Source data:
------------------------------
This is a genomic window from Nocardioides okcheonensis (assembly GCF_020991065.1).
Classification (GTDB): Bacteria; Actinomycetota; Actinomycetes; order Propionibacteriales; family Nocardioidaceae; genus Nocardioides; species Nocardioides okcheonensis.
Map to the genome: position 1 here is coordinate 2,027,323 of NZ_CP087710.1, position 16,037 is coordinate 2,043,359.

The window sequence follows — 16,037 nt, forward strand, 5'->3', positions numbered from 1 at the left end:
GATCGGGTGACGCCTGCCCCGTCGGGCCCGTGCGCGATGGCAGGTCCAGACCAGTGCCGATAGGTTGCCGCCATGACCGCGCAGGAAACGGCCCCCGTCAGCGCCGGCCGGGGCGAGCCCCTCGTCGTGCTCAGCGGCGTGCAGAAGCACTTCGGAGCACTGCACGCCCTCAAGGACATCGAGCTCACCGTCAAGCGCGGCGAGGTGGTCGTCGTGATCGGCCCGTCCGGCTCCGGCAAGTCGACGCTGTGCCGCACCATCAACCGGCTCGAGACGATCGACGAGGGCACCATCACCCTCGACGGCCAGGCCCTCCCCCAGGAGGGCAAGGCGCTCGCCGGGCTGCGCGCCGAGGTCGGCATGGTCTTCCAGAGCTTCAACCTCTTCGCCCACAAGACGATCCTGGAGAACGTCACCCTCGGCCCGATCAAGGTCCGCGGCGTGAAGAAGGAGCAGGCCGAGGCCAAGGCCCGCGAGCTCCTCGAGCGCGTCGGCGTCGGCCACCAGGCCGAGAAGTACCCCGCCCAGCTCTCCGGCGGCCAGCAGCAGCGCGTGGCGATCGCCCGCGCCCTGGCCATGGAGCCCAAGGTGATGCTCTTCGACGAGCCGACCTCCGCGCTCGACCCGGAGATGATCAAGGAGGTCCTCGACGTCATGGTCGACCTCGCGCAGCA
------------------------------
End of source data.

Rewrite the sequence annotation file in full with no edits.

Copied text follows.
This is a genomic window from Nocardioides okcheonensis (assembly GCF_020991065.1).
Classification (GTDB): Bacteria; Actinomycetota; Actinomycetes; order Propionibacteriales; family Nocardioidaceae; genus Nocardioides; species Nocardioides okcheonensis.
Map to the genome: position 1 here is coordinate 2,027,323 of NZ_CP087710.1, position 16,037 is coordinate 2,043,359.

The window sequence follows — 16,037 nt, forward strand, 5'->3', positions numbered from 1 at the left end:
GATCGGGTGACGCCTGCCCCGTCGGGCCCGTGCGCGATGGCAGGTCCAGACCAGTGCCGATAGGTTGCCGCCATGACCGCGCAGGAAACGGCCCCCGTCAGCGCCGGCCGGGGCGAGCCCCTCGTCGTGCTCAGCGGCGTGCAGAAGCACTTCGGAGCACTGCACGCCCTCAAGGACATCGAGCTCACCGTCAAGCGCGGCGAGGTGGTCGTCGTGATCGGCCCGTCCGGCTCCGGCAAGTCGACGCTGTGCCGCACCATCAACCGGCTCGAGACGATCGACGAGGGCACCATCACCCTCGACGGCCAGGCCCTCCCCCAGGAGGGCAAGGCGCTCGCCGGGCTGCGCGCCGAGGTCGGCATGGTCTTCCAGAGCTTCAACCTCTTCGCCCACAAGACGATCCTGGAGAACGTCACCCTCGGCCCGATCAAGGTCCGCGGCGTGAAGAAGGAGCAGGCCGAGGCCAAGGCCCGCGAGCTCCTCGAGCGCGTCGGCGTCGGCCACCAGGCCGAGAAGTACCCCGCCCAGCTCTCCGGCGGCCAGCAGCAGCGCGTGGCGATCGCCCGCGCCCTGGCCATGGAGCCCAAGGTGATGCTCTTCGACGAGCCGACCTCCGCGCTCGACCCGGAGATGATCAAGGAGGTCCTCGACGTCATGGTCGACCTCGCGCAGCA